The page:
The Open UniversitySkip to content
 

Citizen Inquiry: Engaging Citizens in Online Communities of Scientific Inquiries

Aristeidou, Maria (2016). Citizen Inquiry: Engaging Citizens in Online Communities of Scientific Inquiries. PhD thesis Institute of Educational Technology.

Full text available as:
[img]
Preview
PDF (Version of Record) - Requires a PDF viewer such as GSview, Xpdf or Adobe Acrobat Reader
Download (14MB) | Preview
Google Scholar: Look up in Google Scholar

Abstract

Citizen Inquiry has been proposed as an informal science learning approach to enable widespread involvement in science and empower citizens with reasoning and problem-solving skills used by scientists. It combines aspects from citizen science and inquiry-based learning, producing science learning experiences within distributed communities of interest. A central challenge for Citizen Inquiry is to involve citizens in planning and implementing their own investigations, supported and guided by online systems and tools within an inquiry environment, while collaborating with science experts and non-experts.

This thesis explores how to create an active and sustainable online community for citizens to engage in scientific investigations. To this end, it investigates the design of online communities, recruitment and retaining of members, factors that engage or disengage members from the community, and whether and how members learn throughout their participation. The intervention comprises two iterations of Citizen Inquiry communities: ‘Inquiring Rock Hunters’ and ‘Weather-it’. The communities were accommodated by the nQuire platform and the nQuire-it toolkit, respectively, software designed and structured to support collaborative personally-meaningful inquiry learning.

The findings of this research are explained through an analysis that compared the two design studies with previous research on citizen participation projects and online communities. Results highlight the importance of frequent project communication, multiple ways of participation, software usability, and interaction and collaboration between the members, while indicating disengagement factors such as lack of time, interest and confidence. Different categories of learning are identified (activity, on-topic and community), emphasizing the understanding of inquiry activities as part of a complete scientific process and the balance between fun and learning. The thesis concludes with design considerations for the creation of future Citizen Inquiry and other citizen participation communities.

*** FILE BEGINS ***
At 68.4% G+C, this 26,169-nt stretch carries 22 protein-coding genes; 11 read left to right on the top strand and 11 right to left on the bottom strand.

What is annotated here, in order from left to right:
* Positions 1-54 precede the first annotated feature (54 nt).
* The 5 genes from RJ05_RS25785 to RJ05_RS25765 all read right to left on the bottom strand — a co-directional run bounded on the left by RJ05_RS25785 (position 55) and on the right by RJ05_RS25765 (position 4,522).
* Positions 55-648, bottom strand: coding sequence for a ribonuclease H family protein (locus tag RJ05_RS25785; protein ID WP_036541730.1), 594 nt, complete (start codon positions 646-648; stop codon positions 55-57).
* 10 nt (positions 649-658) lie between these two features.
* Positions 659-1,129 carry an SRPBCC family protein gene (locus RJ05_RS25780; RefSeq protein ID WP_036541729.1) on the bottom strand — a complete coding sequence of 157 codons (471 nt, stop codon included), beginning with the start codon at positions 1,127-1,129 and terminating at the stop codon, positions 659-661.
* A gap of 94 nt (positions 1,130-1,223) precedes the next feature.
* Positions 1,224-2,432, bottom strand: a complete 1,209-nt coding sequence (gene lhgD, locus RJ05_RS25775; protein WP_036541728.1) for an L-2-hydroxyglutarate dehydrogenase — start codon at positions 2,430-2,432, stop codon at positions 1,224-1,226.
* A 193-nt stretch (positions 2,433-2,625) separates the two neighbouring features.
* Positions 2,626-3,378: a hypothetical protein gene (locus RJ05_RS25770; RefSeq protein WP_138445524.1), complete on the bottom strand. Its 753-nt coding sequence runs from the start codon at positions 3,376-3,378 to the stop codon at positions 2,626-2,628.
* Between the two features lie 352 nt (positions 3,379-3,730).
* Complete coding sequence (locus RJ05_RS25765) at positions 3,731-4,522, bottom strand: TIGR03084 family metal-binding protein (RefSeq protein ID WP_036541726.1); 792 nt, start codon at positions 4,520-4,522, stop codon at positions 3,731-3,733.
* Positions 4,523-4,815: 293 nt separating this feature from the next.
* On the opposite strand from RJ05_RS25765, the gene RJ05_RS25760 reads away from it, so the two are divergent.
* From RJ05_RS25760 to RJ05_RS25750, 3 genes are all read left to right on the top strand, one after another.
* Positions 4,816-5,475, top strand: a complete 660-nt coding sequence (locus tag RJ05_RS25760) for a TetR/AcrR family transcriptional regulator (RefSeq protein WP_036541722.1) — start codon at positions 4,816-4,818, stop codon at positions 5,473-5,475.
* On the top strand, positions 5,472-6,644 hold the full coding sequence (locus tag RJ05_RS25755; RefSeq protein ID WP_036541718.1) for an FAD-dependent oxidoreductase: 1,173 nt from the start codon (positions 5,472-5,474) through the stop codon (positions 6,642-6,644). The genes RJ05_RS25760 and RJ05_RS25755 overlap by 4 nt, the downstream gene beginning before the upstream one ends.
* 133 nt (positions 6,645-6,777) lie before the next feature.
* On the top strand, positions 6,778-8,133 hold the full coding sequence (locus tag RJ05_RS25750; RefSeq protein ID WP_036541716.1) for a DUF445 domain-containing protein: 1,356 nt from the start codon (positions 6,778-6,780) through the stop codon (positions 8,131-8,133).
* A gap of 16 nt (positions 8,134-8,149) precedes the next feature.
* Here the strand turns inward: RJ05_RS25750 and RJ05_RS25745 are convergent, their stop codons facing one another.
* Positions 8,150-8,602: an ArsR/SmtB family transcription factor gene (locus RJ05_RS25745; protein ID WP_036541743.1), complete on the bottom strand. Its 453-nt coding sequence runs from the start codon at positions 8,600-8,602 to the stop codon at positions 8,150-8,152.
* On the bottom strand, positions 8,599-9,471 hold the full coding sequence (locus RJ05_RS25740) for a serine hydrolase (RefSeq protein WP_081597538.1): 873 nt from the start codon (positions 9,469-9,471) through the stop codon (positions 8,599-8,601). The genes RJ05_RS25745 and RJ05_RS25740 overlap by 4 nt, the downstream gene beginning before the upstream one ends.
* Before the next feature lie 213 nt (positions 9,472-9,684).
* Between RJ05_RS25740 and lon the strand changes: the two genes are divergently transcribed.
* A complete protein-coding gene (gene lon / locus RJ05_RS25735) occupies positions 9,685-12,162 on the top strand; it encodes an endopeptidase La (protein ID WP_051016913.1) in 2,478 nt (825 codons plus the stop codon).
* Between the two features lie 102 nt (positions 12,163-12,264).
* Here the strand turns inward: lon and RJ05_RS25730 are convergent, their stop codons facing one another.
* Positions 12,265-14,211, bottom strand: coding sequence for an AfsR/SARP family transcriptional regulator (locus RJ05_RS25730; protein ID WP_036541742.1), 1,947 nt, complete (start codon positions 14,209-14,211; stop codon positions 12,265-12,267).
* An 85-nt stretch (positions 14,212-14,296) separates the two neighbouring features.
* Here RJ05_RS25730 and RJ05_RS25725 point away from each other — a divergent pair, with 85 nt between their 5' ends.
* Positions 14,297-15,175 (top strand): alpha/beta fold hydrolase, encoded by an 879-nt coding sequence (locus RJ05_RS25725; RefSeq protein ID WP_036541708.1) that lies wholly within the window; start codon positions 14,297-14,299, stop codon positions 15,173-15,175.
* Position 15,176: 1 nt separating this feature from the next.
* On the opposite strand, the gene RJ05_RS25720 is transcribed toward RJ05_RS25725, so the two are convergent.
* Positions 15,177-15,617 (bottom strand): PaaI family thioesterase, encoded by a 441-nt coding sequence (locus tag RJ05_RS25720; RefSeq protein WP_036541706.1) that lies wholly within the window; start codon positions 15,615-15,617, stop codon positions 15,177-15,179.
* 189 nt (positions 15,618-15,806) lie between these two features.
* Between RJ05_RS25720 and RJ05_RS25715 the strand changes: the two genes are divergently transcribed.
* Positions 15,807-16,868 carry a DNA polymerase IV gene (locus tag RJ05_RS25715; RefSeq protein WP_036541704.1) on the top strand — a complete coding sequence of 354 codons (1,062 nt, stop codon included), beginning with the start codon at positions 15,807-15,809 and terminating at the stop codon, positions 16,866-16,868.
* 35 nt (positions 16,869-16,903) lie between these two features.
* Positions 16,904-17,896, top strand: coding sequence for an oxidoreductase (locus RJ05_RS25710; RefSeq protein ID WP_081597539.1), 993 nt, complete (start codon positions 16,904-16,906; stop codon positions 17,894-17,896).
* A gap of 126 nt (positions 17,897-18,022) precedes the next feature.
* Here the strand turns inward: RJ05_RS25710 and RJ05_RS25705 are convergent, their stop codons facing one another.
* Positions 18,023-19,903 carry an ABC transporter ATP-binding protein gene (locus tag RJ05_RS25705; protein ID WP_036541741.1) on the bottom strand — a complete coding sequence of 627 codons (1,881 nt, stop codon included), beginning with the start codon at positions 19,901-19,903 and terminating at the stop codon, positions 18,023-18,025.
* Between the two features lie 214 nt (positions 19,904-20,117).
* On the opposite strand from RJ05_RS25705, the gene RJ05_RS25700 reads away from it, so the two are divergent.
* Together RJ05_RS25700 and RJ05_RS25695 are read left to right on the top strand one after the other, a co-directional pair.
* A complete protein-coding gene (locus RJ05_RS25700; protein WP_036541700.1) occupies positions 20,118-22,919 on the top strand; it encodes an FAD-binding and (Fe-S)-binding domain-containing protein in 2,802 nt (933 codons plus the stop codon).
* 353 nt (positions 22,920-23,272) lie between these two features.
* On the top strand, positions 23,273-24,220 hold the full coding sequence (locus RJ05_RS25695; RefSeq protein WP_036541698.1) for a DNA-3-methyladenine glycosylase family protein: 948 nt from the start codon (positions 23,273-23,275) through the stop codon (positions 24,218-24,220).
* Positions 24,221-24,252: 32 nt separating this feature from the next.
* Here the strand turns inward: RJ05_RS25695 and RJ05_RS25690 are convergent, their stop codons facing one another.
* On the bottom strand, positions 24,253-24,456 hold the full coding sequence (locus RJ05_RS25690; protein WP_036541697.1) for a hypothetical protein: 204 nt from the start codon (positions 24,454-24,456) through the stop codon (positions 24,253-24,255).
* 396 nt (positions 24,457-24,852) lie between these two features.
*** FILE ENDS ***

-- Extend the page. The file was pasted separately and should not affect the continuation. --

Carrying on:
Item Type: Thesis (PhD)
Keywords: citizen inquiry; online community; inquiry learning; citizen science; citizen participation; community engagement; design-based research; crowdsourced design
Academic Unit/School: Learning Teaching and Innovation (LTI) > Institute of Educational Technology (IET)
Learning Teaching and Innovation (LTI)
Item ID: 47451
Depositing User: Maria Aristeidou
Date Deposited: 28 Sep 2016 11:25
Last Modified: 08 Feb 2017 01:08
URI: http://oro.open.ac.uk/id/eprint/47451
Share this page:

Download history for this item

These details should be considered as only a guide to the number of downloads performed manually. Algorithmic methods have been applied in an attempt to remove automated downloads from the displayed statistics but no guarantee can be made as to the accuracy of the figures.

Actions (login may be required)

Policies | Disclaimer

© The Open University   contact the OU